Though I enjoyed the article, one of the most interesting parts for me was the cynicism exhibited in the last five words of the piece (to give the proper context, I preface these words with the paragraph preceding them):
“After writing my thesis, it became clear to me that the culture at these investment banks needed to change and that incentives needed to be realigned to reward more than just short-term profit seeking,” [Barnett-Hart] wrote in an email. “And how would Wall Street ever change, I thought, if the people that work there do not change? What these banks needed is for outsiders to come in with a fresh perspective, question the way business was done, and bring a new appreciation for the true purpose of an investment bank - providing necessary financial services, not creating unnecessary products to bolster their own profits.”
Ah, the innocence of youth.
This ideal-crushing, five-word jab represents one of the fundamental roadblocks preventing any real, productive change on Wall Street: Disbelief.
The world's financial players (and those who write about their exploits) frequently exhibit disbelief that anything can change ... and, what's worse, sometimes they exhibit disbelief that anything should change.
For instance, look at how quickly the financial institutions have returned to "business as usual" in the wake of the financial crisis. These "movers and shakers" of markets and economies seem to have no problem pushing the world to the brink of chaos and then, after complete disaster is averted, start the merry-go-round over again.
The fact is, Barnett-Hart slammed her hammer down in exactly the right spot: The culture of the Street needs to change. The devil-may-care, recklessness must be removed (and possibly penalized) and a new culture of personal, moral, and ethical accountability must take its place.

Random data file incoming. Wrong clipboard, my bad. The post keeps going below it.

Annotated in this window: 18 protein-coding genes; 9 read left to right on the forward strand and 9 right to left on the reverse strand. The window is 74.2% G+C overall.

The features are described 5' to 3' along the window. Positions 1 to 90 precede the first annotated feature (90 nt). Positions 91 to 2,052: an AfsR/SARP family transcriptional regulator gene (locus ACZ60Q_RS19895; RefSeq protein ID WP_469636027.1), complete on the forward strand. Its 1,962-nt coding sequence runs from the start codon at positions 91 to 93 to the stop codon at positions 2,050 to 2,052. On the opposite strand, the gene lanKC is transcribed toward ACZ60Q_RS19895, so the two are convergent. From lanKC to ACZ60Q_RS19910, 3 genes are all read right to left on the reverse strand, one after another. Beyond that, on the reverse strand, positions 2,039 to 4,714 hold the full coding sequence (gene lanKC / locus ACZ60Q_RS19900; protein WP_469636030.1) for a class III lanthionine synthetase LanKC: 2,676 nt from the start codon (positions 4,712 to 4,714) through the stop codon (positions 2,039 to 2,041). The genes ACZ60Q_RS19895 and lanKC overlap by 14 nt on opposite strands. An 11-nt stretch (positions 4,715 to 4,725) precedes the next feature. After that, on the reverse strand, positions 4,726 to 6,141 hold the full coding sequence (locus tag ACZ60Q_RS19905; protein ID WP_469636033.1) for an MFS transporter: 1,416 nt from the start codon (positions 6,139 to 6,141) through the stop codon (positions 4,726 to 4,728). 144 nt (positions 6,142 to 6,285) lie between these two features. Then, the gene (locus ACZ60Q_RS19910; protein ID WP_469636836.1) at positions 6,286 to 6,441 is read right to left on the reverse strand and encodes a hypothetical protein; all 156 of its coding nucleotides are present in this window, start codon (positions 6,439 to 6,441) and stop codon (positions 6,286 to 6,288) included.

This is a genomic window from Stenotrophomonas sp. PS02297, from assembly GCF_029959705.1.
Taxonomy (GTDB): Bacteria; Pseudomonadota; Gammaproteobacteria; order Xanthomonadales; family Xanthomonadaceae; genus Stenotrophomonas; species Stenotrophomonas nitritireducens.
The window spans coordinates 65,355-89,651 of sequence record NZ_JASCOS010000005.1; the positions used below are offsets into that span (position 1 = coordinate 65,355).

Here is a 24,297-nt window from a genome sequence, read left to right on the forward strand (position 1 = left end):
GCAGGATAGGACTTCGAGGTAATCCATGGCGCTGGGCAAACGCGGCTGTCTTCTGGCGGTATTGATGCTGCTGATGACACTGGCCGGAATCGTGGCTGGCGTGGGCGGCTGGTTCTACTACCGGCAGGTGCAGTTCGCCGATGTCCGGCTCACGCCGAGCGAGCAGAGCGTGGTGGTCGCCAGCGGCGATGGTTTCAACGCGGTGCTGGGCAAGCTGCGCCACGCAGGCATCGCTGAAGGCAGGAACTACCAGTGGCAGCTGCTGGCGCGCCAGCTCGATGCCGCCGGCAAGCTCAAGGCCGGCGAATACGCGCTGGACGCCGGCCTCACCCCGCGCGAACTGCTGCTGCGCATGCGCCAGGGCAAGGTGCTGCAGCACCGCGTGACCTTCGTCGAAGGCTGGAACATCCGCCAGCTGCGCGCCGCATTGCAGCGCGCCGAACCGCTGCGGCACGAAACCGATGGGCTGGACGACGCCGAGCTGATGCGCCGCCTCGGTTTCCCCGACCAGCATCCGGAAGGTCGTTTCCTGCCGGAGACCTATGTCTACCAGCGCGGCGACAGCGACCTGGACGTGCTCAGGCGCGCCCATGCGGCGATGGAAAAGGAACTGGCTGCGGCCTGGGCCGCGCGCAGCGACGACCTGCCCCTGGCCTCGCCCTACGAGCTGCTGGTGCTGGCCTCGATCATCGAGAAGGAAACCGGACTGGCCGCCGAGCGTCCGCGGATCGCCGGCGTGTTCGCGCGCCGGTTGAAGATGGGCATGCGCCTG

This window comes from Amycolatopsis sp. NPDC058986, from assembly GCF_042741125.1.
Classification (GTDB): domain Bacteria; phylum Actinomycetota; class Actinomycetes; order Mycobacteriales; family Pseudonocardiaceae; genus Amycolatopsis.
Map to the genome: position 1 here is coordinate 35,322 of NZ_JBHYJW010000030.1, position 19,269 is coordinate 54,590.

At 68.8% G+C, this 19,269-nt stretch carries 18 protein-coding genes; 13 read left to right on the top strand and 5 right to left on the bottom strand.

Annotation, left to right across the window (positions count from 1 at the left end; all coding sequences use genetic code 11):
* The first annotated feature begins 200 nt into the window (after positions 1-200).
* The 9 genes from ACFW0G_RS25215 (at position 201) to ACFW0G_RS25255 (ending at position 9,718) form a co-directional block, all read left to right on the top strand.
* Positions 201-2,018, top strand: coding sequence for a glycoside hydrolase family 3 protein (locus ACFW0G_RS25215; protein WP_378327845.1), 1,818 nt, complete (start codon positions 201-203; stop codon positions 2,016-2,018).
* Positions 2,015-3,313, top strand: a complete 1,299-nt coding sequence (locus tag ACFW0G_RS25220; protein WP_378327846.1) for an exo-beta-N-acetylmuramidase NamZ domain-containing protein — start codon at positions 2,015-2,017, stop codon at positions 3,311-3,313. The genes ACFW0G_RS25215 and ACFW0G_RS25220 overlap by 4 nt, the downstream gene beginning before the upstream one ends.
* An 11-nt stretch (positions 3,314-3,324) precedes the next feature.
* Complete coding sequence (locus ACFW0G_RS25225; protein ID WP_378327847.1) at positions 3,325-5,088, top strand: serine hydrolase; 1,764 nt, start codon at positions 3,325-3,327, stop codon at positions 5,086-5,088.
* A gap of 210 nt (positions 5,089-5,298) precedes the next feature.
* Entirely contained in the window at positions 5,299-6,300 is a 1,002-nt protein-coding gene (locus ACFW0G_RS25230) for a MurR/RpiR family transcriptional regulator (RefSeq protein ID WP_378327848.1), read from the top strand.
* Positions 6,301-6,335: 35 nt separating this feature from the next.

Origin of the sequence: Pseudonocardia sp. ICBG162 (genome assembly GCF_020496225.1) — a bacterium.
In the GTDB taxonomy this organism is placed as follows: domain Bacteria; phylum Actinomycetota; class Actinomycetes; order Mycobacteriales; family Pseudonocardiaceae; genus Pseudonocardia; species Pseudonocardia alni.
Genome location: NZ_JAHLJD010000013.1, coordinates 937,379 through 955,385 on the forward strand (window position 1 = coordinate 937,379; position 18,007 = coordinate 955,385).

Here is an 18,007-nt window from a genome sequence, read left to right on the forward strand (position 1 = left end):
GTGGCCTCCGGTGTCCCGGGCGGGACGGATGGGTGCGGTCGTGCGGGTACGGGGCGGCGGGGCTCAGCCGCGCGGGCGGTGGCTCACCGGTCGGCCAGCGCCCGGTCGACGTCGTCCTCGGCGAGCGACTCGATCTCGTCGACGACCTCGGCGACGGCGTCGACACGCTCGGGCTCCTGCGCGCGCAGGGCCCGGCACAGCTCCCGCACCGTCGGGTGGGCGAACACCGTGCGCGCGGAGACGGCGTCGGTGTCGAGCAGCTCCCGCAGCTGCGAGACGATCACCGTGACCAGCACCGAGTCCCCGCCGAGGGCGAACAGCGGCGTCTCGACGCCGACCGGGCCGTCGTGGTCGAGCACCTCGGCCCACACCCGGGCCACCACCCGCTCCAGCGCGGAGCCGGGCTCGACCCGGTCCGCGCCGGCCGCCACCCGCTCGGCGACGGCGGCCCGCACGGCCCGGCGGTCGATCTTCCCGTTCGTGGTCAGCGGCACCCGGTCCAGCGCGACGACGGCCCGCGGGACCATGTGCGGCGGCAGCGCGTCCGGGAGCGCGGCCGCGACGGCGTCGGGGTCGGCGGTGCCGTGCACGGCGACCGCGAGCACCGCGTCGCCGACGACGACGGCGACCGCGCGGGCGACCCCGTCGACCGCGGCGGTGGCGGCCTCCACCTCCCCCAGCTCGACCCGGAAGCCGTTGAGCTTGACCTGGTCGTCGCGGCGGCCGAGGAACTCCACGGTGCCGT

An important question, of course, is how that change should be accomplished. Should we simply rely on Big Brother to come in with its newly-minted regulations? Or, should we seek to help the players develop stronger self-regulation skills? In a prior post, I wrote that
[T]he effectiveness of a free market model depends not on an unbreakable tome of rules and regulations ... but instead on a system of internal ethical and moral controls that must be imbued into the very nature of the people who work within the market.
Thus, I tend to stand in the latter of those two camps. Perhaps, though, a third possibility exists ... replacing the current players with newbies looking to "provid[e] necessary financial services" rather than create "unnecessary products to bolster their own profits."
But whether we believe in change through an external regulatory clamp-down (the easy fix), an internal ethical overhaul (the more difficult, more lasting fix), or some combination of the two, we should believe in change (both it's need and it's possibilty).
And we should applaud those who earnestly seek it.
Indeed, what right do we have to denigrate or mock someone who, seeing the moral mess on Wall Street, wants to bring the Street "a fresh perspective" and "a new appreciation for the true purpose of an investment bank"?
So I say, go get 'em A.K.